Postdoctoral fellowship in Computer-Aided Materials Design

Prof. Ricardez-Sandoval at the University of Waterloo writes to us with the following:

The Department of Chemical Engineering (ChE) at the University of Waterloo invites applications from qualified candidates for a 12 month postdoctoral fellowship appointment in Computer-Aided materials design under the supervision of Professors Luis Ricardez-Sandoval and Eric Croiset.

The project involves a research collaboration with a multinational industrial partner in the Oil & Gas sector interested to evaluate the performance of new process using microkinetic modelling principles. The candidates for this position must have solid expertise in computer programming, chemical reaction engineering and heterogeneous catalysis, demonstrated expertise in microkinetic modelling of chemical reactions, in particular using Kinetic Monte Carlo methods, and first-principles calculations using off-the-shelf software such as VASP. A Ph.D. degree and evidence of excellence in research are required. Successful applicants are expected to maintain an active program of research in areas closely related to computer-aided materials design. Applications should include a cover letter describing their interest in the position and the candidate’s background in the areas, a curriculum vitae and research statement and at least three reference letters.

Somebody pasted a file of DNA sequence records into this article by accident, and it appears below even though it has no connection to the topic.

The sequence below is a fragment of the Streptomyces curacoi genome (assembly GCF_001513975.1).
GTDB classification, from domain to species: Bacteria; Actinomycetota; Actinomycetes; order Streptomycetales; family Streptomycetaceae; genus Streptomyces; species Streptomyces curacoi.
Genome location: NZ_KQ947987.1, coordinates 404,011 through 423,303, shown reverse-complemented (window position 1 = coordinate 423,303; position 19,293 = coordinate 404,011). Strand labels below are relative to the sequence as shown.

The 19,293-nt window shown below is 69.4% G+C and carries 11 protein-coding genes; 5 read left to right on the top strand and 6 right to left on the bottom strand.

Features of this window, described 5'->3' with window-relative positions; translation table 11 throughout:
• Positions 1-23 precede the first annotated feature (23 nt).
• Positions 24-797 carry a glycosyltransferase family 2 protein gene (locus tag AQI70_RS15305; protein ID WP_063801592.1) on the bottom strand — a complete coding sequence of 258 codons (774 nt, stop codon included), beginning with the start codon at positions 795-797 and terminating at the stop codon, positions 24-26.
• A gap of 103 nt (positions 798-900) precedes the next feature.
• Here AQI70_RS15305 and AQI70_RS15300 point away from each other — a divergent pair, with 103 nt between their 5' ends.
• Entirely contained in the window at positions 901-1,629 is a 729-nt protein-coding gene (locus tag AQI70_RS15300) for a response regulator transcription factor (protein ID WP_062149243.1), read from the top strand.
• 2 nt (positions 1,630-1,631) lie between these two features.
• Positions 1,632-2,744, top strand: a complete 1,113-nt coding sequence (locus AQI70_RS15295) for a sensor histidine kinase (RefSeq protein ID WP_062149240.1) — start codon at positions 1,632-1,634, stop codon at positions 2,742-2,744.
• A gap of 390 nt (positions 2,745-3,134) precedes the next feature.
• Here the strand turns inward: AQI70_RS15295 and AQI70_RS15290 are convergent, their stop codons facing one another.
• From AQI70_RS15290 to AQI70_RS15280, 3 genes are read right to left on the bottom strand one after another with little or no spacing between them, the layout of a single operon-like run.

Prof. Sandoval notes that there is no deadline to apply to this position and candidates will be evaluated until the position is filled. The selected candidate is expected to start working on the project at their earliest convenience. Interested individuals should send their application to Luis Ricardez-Sandoval (laricard@uwaterloo.ca) and Eric Croiset (ecroiset@uwaterloo.ca). The salary for this position will be similar to that offered by the NSERC postdoctoral fellowship program and commensurable with the background and activities to be developed by the applicant. Only applicants that fit the profile outlined above for this position will be contacted.

Thomas A. Adams II

Professor of Chemical Engineering at McMaster University